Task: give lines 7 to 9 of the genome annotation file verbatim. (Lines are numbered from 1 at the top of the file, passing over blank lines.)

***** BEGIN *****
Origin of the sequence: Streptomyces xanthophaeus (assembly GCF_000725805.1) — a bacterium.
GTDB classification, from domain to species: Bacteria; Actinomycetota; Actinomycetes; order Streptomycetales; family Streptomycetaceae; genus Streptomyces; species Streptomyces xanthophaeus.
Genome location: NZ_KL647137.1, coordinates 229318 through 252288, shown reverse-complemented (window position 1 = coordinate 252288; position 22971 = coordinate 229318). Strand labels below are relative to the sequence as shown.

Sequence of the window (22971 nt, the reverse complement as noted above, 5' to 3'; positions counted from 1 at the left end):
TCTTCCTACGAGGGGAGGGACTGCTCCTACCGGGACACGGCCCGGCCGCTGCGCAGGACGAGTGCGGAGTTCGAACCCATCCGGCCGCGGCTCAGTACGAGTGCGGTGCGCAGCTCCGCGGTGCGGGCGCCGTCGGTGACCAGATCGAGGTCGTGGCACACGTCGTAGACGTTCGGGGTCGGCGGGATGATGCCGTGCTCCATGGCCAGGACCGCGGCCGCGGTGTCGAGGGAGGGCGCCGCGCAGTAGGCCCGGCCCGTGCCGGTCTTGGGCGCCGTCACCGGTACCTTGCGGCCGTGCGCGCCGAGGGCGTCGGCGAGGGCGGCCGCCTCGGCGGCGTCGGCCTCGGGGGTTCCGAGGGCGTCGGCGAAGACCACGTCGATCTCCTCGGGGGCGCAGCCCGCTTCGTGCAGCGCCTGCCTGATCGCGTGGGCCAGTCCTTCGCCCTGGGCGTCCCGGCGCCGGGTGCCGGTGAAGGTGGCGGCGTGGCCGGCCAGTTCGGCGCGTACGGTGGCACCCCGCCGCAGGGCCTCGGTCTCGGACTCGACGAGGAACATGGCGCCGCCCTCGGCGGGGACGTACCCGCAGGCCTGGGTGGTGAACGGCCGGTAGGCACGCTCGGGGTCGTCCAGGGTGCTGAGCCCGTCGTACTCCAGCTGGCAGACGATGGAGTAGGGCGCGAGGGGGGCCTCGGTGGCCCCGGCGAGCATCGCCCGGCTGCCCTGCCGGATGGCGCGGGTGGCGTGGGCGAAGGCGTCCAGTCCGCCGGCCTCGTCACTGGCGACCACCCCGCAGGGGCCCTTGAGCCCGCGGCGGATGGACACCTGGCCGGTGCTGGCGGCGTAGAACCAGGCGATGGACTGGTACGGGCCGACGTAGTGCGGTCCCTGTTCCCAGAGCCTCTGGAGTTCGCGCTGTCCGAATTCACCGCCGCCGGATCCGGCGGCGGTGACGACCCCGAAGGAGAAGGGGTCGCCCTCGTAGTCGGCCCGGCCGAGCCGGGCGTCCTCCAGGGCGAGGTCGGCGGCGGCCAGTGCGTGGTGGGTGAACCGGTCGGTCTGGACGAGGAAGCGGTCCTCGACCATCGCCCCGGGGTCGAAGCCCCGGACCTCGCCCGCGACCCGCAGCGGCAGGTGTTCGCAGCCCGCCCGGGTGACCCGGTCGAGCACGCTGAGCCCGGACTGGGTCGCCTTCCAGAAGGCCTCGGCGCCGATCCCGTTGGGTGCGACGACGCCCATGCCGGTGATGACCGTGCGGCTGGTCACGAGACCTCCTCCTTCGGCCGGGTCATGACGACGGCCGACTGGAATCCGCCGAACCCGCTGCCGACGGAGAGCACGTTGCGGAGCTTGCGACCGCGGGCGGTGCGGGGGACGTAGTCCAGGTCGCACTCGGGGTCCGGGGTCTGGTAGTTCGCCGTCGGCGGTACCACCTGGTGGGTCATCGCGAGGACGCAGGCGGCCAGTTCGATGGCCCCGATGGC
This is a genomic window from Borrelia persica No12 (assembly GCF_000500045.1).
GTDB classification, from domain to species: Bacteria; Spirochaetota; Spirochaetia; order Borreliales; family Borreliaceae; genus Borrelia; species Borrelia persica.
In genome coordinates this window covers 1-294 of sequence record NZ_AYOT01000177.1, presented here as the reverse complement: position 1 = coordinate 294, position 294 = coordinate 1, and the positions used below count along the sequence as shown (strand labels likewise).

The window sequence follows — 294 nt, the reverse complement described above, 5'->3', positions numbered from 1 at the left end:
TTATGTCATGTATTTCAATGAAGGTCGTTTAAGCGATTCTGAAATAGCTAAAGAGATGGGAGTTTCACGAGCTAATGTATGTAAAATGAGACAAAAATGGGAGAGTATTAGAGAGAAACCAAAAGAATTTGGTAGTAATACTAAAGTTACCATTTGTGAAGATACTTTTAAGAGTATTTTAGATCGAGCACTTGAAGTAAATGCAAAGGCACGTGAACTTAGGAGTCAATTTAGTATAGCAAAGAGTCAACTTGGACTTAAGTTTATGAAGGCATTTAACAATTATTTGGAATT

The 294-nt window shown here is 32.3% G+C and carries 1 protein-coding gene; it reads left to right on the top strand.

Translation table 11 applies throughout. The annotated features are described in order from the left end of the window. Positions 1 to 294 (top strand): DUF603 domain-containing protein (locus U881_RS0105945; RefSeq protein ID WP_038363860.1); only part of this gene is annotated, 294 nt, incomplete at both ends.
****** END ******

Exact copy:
GTDB classification, from domain to species: Bacteria; Spirochaetota; Spirochaetia; order Borreliales; family Borreliaceae; genus Borrelia; species Borrelia persica.
In genome coordinates this window covers 1-294 of sequence record NZ_AYOT01000177.1, presented here as the reverse complement: position 1 = coordinate 294, position 294 = coordinate 1, and the positions used below count along the sequence as shown (strand labels likewise).

The window sequence follows — 294 nt, the reverse complement described above, 5'->3', positions numbered from 1 at the left end: